The document below is what our Texas Association of Realtors has provided us to help try to alleviate chaos in case a property in title is held up due to a COVID-19 shut down. This new amendment is well intentioned, but is certainly no panacea.
There are thousands of homes right now that don’t have this amendment. And even if those buyers and sellers are OK with the language, other people can be affected.
For example, let’s say there’s a delay in closing on a home caused by a shut down. There’s an automatic extension on the closing. That might work out for that particular buyer and seller, but what about the buyer of the buyer’s home? Where are they going to go while waiting for the home to close. And what if that buyer has a buyer for their home planning on closing on the same day.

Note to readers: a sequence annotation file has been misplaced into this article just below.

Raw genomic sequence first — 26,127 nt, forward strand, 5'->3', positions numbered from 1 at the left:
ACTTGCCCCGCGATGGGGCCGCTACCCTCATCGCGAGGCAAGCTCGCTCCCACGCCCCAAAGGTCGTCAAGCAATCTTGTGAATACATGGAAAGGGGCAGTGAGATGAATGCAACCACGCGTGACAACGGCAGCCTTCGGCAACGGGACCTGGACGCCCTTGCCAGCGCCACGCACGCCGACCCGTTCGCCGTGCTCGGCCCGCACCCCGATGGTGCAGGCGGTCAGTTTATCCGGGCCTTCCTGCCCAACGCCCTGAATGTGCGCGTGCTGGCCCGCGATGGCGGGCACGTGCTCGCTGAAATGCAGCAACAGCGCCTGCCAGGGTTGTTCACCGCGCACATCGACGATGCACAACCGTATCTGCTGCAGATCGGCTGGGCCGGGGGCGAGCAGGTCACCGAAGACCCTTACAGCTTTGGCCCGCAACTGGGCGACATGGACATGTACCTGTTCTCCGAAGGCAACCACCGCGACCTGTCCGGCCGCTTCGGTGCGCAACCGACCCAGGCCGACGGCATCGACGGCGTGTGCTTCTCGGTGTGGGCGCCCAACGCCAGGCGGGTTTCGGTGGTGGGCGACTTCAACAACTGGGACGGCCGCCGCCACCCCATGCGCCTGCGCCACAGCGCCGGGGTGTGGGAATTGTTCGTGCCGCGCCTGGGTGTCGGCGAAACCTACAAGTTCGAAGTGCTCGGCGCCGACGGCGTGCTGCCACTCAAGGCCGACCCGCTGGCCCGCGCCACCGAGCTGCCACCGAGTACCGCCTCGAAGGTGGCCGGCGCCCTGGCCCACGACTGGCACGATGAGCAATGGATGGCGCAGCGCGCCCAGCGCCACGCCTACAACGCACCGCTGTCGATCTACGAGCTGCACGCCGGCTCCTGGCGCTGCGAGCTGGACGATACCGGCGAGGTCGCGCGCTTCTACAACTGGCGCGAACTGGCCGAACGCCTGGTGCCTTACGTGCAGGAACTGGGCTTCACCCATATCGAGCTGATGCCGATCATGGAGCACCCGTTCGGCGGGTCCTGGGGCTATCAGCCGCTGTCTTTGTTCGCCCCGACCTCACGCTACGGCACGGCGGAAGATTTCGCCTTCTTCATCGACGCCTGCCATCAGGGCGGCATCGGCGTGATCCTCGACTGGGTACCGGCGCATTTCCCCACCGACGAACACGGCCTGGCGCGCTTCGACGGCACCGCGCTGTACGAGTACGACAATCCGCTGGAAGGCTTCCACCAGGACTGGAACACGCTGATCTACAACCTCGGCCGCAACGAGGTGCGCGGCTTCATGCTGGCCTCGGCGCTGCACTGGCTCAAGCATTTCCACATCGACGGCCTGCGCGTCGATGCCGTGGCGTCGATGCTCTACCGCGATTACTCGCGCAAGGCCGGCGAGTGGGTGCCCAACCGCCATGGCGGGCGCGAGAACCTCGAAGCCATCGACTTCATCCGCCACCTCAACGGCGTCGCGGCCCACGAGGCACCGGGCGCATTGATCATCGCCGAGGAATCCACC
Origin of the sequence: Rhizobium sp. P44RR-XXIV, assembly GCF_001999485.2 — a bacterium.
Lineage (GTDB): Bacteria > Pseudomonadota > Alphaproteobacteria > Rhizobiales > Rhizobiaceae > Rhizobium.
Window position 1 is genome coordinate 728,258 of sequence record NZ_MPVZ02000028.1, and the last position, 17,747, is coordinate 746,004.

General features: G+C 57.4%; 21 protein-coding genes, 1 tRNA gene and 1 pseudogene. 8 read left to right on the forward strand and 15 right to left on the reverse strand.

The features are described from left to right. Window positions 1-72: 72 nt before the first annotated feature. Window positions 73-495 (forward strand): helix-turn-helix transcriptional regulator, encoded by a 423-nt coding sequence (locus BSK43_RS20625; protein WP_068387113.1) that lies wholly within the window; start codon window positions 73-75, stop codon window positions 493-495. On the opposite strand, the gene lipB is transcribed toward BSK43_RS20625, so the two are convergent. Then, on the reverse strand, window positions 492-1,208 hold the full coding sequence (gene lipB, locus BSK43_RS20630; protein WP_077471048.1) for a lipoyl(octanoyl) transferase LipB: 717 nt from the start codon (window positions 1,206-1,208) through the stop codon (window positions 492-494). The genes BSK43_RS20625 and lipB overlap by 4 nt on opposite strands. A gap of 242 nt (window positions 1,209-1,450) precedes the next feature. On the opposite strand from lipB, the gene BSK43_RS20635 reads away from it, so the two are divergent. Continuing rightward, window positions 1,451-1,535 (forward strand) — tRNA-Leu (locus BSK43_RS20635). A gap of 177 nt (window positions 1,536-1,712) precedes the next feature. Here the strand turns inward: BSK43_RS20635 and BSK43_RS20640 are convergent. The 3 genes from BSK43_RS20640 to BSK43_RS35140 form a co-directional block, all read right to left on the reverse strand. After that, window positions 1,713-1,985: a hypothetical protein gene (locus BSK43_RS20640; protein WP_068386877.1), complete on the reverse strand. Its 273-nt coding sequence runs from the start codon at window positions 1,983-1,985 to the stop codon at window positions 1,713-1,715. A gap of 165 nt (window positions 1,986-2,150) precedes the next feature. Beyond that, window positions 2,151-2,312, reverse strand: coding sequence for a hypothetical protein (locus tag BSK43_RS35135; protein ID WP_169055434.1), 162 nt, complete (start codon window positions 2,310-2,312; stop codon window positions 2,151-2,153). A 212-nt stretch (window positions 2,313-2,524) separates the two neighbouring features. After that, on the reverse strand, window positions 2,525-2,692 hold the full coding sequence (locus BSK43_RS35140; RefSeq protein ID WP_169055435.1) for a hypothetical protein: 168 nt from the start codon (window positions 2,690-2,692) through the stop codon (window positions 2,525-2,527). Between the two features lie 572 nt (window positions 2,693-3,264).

What about the contract on the home the seller is buying? Those sellers aren’t bound by this agreement. Is that seller just going to let the buyer close on their home when things calm down? Can the seller terminate the contract and put it back on the market again? You can see this can have a domino effect.
I can think of so many potential issues and maybe even litigation nightmares. Hopefully, we’ll be back up an running in the not too distant future, but who knows? It’s just a mess right now.